No, because Castle was not guaranteed a victory over Coons.  If a poorly funded O’Donnell campaign could generate a seventeen point swing against Castle in forty-seven days, just imagine what a well funded Coons could do in the same period.  Castle was an example of “same old, same old” in a year when voters want to throw all of “the bums” out of office.  Chances are he would have had a very hard time winning in the general election.

No, because two races earlier thought to slam dunks for the Democrats, Connecticut and West Virginia are now competitive.

And no, because because all pundits and political hacks thought that the chances of the Republicans re-taking the Senate were a long shot at best.  You can’t lose what you don’t have.

Christine O’Donnell’s surprising win last night did not cause the GOP their chance at winning the Senate, unless of course the Republican leadership continues its “hissy fit” over Mike Castle’s loss and doesn’t follow through with its new-found friendship.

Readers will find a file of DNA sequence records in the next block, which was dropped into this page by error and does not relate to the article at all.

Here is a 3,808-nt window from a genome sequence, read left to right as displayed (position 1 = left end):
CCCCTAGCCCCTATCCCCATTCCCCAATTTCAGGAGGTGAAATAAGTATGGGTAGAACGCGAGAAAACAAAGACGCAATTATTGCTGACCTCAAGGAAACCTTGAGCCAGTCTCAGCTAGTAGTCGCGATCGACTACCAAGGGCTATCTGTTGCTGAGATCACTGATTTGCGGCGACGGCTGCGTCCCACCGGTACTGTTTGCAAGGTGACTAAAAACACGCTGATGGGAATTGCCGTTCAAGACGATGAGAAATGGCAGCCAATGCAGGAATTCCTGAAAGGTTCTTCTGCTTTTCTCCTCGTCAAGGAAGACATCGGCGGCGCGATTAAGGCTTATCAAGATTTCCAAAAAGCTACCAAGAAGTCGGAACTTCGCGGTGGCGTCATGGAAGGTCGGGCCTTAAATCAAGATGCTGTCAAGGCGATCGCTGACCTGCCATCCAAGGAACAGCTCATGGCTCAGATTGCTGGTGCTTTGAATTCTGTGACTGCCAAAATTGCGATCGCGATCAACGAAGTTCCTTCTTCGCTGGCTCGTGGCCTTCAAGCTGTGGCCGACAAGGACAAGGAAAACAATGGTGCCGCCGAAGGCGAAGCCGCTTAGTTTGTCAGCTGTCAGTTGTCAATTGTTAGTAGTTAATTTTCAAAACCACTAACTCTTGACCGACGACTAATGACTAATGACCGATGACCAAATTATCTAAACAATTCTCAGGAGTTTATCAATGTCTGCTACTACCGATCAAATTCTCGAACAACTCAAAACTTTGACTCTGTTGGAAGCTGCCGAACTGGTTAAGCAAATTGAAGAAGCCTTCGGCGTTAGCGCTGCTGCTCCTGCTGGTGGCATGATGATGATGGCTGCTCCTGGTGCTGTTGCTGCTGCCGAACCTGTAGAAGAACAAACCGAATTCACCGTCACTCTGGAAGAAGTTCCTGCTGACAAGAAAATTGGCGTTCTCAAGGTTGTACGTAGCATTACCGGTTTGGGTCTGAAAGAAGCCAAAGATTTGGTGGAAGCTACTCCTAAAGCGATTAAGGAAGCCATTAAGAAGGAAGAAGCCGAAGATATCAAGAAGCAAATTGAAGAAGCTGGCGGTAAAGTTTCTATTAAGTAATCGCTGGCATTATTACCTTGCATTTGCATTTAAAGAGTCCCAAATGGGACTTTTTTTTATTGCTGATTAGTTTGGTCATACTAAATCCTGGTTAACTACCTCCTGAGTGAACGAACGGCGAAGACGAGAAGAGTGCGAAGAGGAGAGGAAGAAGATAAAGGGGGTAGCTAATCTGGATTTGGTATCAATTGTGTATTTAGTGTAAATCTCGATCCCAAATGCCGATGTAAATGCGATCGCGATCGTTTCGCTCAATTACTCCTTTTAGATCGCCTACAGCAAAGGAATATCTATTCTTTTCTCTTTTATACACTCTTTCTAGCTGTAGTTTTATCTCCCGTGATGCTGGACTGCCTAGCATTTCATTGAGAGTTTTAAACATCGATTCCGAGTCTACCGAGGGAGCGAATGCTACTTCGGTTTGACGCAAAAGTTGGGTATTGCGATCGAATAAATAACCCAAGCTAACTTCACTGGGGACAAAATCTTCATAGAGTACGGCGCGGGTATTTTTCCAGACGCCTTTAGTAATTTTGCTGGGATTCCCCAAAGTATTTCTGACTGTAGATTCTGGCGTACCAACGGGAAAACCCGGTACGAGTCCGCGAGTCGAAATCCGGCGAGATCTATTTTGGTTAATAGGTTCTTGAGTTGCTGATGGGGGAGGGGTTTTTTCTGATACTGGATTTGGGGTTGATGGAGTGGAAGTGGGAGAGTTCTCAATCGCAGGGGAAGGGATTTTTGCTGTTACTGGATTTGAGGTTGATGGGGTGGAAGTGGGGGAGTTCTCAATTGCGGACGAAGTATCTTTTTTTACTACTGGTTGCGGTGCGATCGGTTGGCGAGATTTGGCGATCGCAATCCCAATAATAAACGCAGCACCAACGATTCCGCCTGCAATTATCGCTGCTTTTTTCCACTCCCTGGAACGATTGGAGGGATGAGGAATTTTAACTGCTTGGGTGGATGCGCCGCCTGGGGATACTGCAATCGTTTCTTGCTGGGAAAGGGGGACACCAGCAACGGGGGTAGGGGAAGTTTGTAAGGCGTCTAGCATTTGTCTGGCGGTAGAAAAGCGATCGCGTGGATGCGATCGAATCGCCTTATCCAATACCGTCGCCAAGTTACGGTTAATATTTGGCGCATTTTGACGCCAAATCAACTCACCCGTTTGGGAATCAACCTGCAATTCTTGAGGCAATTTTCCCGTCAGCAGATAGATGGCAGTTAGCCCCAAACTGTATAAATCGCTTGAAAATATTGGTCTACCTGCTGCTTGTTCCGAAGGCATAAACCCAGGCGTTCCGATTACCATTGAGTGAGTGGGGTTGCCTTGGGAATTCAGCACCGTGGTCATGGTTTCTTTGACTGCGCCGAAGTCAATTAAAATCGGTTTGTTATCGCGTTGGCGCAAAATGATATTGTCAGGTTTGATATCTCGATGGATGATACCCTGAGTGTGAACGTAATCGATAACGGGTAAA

Yesterday in his National Journal column, prognosticator Charlie Cook said:

….. unless a large number of Republican officeholders and candidates begin taking stupid pills every morning, the odds of Republicans picking up more than the 39 seats needed to win a majority in the House is very high, and in the Senate, a net gain of between eight and 10 seats looks probable.

Last night it was the Republican Party leadership, not the GOP voters in Delaware that took some “stupid pills.” Today they heard the voice of the people and returned to the fold. Now they must throw those pills away permanently and remember Ronald Reagan’s 11th Commandment  “Thou shalt not speak ill of any fellow Republican.